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Nuclear Deterrence

Michael MccGwire
International Affairs (Royal Institute of International Affairs 1944-)
Vol. 82, No. 4 (Jul., 2006), pp. 771-784
Published by: Wiley on behalf of the Royal Institute of International Affairs
Stable URL: http://www.jstor.org/stable/3874158
Page Count: 14
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Nuclear Deterrence
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Abstract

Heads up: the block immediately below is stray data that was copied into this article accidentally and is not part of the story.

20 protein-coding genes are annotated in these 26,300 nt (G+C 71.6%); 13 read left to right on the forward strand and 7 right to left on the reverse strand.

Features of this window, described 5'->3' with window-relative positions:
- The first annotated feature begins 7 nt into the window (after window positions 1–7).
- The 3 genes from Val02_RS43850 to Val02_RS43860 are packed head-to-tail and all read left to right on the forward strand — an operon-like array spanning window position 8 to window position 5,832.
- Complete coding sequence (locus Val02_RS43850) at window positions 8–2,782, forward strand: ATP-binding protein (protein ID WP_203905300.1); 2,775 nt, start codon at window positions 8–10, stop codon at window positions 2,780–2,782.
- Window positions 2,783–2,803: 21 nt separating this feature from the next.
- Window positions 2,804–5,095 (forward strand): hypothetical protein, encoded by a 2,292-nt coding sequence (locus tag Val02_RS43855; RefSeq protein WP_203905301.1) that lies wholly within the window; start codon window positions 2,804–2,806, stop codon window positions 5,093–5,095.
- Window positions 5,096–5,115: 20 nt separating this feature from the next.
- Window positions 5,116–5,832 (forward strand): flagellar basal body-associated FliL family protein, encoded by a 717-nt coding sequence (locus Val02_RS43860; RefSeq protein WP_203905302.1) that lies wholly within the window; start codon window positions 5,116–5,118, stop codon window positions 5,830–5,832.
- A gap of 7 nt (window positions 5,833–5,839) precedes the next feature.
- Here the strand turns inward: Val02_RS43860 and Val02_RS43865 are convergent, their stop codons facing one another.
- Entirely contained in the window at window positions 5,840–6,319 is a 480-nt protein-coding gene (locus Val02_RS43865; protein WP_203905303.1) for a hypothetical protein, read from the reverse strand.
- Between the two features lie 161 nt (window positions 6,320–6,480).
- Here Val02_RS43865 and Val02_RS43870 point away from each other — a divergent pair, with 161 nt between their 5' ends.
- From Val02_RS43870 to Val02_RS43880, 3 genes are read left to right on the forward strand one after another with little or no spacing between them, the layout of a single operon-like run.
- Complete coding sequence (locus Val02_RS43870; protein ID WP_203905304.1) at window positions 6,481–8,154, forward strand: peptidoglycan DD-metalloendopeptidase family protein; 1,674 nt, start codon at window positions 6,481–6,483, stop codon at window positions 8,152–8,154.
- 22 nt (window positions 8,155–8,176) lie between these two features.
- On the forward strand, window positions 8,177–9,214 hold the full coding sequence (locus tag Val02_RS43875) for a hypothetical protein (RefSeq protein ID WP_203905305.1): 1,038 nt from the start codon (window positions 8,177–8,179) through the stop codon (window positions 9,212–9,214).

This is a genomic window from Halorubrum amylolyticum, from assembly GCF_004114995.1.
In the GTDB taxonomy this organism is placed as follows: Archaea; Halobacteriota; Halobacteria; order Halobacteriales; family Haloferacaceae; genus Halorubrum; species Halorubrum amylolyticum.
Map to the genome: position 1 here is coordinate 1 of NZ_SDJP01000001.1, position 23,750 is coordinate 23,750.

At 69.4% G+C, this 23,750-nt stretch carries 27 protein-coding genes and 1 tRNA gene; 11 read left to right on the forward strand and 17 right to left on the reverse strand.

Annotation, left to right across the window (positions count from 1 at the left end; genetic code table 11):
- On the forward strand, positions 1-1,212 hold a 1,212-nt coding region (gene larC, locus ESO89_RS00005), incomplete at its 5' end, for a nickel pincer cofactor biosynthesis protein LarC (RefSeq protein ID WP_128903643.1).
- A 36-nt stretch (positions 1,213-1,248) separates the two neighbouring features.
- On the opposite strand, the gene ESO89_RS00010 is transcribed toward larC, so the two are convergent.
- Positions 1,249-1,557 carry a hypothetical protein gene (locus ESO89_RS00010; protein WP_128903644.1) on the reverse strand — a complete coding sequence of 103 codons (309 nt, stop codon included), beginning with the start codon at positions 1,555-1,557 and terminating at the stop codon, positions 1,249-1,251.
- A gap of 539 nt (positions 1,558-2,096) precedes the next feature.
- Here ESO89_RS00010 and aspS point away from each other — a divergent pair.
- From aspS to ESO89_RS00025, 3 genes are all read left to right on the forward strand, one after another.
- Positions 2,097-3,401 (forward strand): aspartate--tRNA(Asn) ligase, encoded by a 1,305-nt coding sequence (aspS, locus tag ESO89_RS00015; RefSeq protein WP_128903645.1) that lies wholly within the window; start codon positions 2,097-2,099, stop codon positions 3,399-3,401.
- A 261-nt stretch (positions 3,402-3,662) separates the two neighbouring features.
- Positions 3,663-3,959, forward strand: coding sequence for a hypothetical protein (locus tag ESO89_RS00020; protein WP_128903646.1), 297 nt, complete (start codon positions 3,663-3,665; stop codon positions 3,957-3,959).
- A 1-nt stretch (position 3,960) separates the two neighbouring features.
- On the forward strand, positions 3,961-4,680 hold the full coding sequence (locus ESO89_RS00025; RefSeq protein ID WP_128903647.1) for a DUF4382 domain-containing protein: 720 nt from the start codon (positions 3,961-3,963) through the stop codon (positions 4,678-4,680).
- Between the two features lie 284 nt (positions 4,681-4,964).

Written for the Canberra Commission in 1996, the analysis outlines the genesis and evolution of the underlying theories that had such a profound influence on the nuclear arms race and US policies towards the Soviet Union. With that as background, it outlines the damaging effects that deterrence dogma had on western interests and world politics; considers whether those effects were peculiar to the prevailing circumstances or are inherent to the concept; and addresses the question of 'stable deterrence'. Lastly, it dismantles the claim that nuclear weapons kept the peace and reviews the place of deterrence-based policies in the future.

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